Swierkiewicz v. Sorema N. A., 534 U.S. 506 (2002)

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certiorari to the united states court of appeals for the second circuit

No. 00-1853. Argued January 15, 2002—Decided February 26, 2002

Petitioner, a 53-year-old native of Hungary, filed this suit against respondent, his former employer, alleging that he had been fired on account of his national origin in violation of Title VII of the Civil Rights Act of 1964 and on account of his age in violation of the Age Discrimination in Employment Act of 1967 (ADEA). In affirming the District Court's dismissal of the complaint, the Second Circuit relied on its settled precedent requiring an employment discrimination complaint to allege facts constituting a prima facie case of discrimination under the framework set forth in McDonnell Douglas Corp. v. Green, 411 U. S. 792, 802. The court held that petitioner had failed to meet his burden because his allegations were insufficient as a matter of law to raise an inference of discrimination.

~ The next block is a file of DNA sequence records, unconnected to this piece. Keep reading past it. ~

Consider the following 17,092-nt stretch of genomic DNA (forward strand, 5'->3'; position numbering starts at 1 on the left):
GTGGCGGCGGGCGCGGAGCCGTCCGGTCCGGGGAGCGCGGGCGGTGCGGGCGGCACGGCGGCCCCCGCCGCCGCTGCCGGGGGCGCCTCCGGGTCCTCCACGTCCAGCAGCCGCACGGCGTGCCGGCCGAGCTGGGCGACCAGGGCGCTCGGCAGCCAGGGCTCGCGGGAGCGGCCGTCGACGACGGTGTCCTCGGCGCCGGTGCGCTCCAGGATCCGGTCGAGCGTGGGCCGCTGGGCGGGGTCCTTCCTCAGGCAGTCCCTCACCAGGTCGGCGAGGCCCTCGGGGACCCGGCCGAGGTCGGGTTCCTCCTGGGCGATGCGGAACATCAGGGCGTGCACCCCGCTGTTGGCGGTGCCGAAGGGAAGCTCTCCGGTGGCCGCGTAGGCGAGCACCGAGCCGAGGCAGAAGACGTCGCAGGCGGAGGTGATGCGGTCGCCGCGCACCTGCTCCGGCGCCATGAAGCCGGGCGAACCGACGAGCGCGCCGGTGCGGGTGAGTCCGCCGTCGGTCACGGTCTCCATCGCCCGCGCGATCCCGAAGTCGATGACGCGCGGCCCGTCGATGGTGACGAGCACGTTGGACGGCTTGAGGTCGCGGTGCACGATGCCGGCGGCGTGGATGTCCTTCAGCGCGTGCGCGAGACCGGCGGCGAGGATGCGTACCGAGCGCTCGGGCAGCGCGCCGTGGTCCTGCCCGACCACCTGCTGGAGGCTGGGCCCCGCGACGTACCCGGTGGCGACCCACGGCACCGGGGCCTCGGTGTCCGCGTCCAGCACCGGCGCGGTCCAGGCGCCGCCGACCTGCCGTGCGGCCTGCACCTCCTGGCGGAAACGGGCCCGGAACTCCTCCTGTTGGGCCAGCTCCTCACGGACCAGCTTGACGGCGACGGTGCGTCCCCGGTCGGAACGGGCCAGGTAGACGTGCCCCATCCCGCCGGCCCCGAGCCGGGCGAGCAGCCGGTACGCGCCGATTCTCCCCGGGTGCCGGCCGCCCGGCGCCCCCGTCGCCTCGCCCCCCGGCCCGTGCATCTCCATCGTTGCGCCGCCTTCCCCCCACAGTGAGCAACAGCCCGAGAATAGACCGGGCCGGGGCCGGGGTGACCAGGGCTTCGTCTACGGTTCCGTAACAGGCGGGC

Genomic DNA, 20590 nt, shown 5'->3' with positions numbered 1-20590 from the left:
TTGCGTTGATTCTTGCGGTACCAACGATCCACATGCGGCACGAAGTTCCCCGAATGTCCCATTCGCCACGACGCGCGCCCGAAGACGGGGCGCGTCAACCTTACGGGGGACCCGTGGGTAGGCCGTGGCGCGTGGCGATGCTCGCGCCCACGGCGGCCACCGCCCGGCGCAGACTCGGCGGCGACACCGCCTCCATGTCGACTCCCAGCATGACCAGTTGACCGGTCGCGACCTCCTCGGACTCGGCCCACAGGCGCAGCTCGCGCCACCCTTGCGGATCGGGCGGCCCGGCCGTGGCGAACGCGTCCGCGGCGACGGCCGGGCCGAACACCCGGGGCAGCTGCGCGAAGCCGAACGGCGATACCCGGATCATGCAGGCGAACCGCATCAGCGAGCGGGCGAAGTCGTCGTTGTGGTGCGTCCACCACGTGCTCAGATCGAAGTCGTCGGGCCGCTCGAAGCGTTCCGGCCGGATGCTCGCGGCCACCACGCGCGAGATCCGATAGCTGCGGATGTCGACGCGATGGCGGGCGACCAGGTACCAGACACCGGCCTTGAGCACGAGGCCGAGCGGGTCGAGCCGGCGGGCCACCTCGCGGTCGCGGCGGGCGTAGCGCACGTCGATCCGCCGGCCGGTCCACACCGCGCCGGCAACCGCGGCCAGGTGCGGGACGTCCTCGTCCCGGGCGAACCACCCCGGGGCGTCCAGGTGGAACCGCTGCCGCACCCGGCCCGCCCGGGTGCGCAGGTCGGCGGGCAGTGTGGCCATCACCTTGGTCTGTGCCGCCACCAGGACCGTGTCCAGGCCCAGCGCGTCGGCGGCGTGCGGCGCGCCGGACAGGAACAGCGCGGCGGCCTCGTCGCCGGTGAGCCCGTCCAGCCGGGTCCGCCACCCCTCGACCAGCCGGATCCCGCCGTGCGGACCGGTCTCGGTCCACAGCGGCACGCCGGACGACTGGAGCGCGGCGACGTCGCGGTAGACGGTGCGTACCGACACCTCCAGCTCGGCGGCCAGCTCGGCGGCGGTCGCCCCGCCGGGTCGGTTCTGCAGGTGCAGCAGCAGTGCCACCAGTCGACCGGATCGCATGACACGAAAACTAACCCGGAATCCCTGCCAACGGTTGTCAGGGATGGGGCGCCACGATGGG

Held: An employment discrimination complaint need not contain specific facts establishing a prima facie case under the McDonnell Douglas framework, but instead must contain only "a short and plain statement of the claim showing that the pleader is entitled to relief," Fed. Rule Civ. Proc. 8(a)(2). The McDonnell Douglas framework—which requires the plaintiff to show (1) membership in a protected group, (2) qualification for the job in question, (3) an adverse employment action, and (4) circumstances supporting an inference of discrimination—is an evidentiary standard, not a pleading requirement. See, e. g., 411 U. S., at 800. The Court has never indicated that the requirements for establishing a prima facie case apply to pleading. Moreover, the McDonnell Douglas framework does not apply where, for example, a plaintiff is able to produce direct evidence of discrimination. See Trans World Airlines, Inc. v. Thurston, 469 U. S. 111, 121. Under the Second Circuit's heightened pleading standard, however, a plaintiff without direct evidence at the time of his complaint must plead a prima facie case of discrimination even though discovery might uncover such direct evidence. It seems incongruous to require a plaintiff, in order to survive a motion to dismiss, to plead more facts than he may ultimately need to prove to succeed on the merits if direct evidence of discrimination is discovered. Moreover, the precise requirements of the prima facie case can vary with the context and were "never intended to be rigid, mechanized, or ritualistic." Furnco Constr. Corp. v. Waters, 438

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